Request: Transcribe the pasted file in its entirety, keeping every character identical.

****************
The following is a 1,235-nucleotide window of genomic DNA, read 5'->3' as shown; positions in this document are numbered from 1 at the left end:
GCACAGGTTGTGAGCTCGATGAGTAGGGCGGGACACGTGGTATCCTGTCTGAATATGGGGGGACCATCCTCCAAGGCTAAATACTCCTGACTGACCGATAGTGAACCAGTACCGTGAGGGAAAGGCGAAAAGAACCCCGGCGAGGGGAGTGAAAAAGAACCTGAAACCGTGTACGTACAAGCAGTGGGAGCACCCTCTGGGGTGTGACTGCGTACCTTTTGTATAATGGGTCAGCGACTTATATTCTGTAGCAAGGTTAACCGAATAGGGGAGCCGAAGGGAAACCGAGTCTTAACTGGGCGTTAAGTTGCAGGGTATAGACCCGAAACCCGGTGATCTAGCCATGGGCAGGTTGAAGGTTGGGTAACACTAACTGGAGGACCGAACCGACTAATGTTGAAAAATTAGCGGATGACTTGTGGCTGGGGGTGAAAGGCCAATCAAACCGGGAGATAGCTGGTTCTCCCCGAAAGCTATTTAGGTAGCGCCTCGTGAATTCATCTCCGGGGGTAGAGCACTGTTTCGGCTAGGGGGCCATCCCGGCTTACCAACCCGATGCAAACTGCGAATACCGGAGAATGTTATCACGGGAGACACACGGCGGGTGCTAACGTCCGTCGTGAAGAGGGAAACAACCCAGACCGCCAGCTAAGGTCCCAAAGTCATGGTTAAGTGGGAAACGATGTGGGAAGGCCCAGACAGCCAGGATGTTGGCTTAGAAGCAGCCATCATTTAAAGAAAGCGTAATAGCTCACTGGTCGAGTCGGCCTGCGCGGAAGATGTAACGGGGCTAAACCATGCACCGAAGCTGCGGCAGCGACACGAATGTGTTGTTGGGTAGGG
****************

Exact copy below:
The following is a 1,235-nucleotide window of genomic DNA, read 5'->3' as shown; positions in this document are numbered from 1 at the left end:
GCACAGGTTGTGAGCTCGATGAGTAGGGCGGGACACGTGGTATCCTGTCTGAATATGGGGGGACCATCCTCCAAGGCTAAATACTCCTGACTGACCGATAGTGAACCAGTACCGTGAGGGAAAGGCGAAAAGAACCCCGGCGAGGGGAGTGAAAAAGAACCTGAAACCGTGTACGTACAAGCAGTGGGAGCACCCTCTGGGGTGTGACTGCGTACCTTTTGTATAATGGGTCAGCGACTTATATTCTGTAGCAAGGTTAACCGAATAGGGGAGCCGAAGGGAAACCGAGTCTTAACTGGGCGTTAAGTTGCAGGGTATAGACCCGAAACCCGGTGATCTAGCCATGGGCAGGTTGAAGGTTGGGTAACACTAACTGGAGGACCGAACCGACTAATGTTGAAAAATTAGCGGATGACTTGTGGCTGGGGGTGAAAGGCCAATCAAACCGGGAGATAGCTGGTTCTCCCCGAAAGCTATTTAGGTAGCGCCTCGTGAATTCATCTCCGGGGGTAGAGCACTGTTTCGGCTAGGGGGCCATCCCGGCTTACCAACCCGATGCAAACTGCGAATACCGGAGAATGTTATCACGGGAGACACACGGCGGGTGCTAACGTCCGTCGTGAAGAGGGAAACAACCCAGACCGCCAGCTAAGGTCCCAAAGTCATGGTTAAGTGGGAAACGATGTGGGAAGGCCCAGACAGCCAGGATGTTGGCTTAGAAGCAGCCATCATTTAAAGAAAGCGTAATAGCTCACTGGTCGAGTCGGCCTGCGCGGAAGATGTAACGGGGCTAAACCATGCACCGAAGCTGCGGCAGCGACACGAATGTGTTGTTGGGTAGGG